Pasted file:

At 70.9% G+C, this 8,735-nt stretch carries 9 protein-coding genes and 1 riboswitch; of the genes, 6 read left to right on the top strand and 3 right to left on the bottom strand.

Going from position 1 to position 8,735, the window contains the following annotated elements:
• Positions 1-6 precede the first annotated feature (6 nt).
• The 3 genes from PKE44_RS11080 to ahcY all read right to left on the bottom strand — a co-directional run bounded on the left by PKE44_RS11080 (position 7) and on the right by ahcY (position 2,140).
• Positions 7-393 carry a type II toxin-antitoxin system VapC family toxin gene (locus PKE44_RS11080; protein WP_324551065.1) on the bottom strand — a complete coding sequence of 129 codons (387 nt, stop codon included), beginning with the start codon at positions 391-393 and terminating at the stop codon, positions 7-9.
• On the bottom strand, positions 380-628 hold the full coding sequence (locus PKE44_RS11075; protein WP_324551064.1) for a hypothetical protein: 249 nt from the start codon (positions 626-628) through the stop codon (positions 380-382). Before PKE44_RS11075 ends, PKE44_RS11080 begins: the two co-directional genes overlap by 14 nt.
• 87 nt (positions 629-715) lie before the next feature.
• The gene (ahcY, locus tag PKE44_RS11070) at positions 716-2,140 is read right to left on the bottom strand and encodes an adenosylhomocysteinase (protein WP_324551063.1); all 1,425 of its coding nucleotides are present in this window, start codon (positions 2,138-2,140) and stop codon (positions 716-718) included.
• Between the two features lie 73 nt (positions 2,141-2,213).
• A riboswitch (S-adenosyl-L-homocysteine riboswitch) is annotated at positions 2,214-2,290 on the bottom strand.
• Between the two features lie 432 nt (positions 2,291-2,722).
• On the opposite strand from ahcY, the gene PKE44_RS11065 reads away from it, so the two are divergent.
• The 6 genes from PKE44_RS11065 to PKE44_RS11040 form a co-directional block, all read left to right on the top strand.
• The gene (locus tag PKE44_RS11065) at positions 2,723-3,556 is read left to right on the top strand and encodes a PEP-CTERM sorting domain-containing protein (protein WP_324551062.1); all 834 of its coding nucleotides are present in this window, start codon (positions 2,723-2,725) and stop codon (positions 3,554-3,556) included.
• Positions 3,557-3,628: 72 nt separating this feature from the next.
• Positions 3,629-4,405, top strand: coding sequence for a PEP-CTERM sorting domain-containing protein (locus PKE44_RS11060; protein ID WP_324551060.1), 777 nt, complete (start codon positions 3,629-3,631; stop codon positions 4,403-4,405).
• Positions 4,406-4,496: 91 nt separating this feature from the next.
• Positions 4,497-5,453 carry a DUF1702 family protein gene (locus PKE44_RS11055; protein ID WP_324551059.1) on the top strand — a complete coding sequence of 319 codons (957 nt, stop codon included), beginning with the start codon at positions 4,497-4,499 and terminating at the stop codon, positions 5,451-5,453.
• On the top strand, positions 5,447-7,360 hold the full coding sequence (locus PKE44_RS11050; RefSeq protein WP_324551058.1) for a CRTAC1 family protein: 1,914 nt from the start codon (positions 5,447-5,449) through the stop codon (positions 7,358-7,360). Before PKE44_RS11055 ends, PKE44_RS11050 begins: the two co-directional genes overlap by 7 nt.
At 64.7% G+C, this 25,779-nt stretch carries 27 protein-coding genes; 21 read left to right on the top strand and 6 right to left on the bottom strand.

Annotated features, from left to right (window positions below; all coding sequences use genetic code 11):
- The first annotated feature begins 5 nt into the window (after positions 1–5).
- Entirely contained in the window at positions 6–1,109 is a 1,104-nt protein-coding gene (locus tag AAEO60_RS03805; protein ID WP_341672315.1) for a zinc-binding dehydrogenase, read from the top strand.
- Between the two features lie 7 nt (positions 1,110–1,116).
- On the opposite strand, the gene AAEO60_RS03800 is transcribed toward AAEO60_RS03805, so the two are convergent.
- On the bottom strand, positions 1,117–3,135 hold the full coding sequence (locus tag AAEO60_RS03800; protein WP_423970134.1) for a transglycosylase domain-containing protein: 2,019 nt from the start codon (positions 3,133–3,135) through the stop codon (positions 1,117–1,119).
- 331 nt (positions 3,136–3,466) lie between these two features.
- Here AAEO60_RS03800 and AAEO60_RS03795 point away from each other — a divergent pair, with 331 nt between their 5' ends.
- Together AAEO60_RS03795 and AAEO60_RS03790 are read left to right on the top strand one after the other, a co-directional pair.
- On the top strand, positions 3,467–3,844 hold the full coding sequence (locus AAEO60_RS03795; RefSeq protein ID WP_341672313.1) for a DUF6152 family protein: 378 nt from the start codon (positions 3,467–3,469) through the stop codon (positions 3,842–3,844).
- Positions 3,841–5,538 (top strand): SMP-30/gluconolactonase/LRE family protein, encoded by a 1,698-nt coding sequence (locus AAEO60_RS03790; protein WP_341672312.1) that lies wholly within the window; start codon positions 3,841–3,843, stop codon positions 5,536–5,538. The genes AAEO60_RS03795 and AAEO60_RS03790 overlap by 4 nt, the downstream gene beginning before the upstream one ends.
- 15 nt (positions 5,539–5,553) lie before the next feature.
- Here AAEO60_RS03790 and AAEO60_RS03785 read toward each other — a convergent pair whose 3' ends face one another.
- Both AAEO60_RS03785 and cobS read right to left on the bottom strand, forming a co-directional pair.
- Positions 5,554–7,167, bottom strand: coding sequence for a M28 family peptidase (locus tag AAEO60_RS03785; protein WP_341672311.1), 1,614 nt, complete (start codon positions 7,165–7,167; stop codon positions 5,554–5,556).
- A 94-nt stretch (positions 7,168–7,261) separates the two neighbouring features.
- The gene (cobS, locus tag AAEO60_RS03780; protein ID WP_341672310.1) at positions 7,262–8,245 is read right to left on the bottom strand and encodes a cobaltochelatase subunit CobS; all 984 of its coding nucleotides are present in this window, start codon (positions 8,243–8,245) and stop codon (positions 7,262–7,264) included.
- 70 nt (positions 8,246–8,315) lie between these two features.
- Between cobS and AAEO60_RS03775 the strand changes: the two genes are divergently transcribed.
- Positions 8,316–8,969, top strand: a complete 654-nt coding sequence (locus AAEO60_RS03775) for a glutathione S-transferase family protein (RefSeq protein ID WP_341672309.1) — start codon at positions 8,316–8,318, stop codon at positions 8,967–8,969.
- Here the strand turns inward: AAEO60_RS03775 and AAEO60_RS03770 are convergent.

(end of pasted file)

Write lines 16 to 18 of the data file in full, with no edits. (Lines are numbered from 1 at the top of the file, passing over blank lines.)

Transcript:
• Positions 3,629-4,405, top strand: coding sequence for a PEP-CTERM sorting domain-containing protein (locus PKE44_RS11060; protein ID WP_324551060.1), 777 nt, complete (start codon positions 3,629-3,631; stop codon positions 4,403-4,405).
• Positions 4,406-4,496: 91 nt separating this feature from the next.
• Positions 4,497-5,453 carry a DUF1702 family protein gene (locus PKE44_RS11055; protein ID WP_324551059.1) on the top strand — a complete coding sequence of 319 codons (957 nt, stop codon included), beginning with the start codon at positions 4,497-4,499 and terminating at the stop codon, positions 5,451-5,453.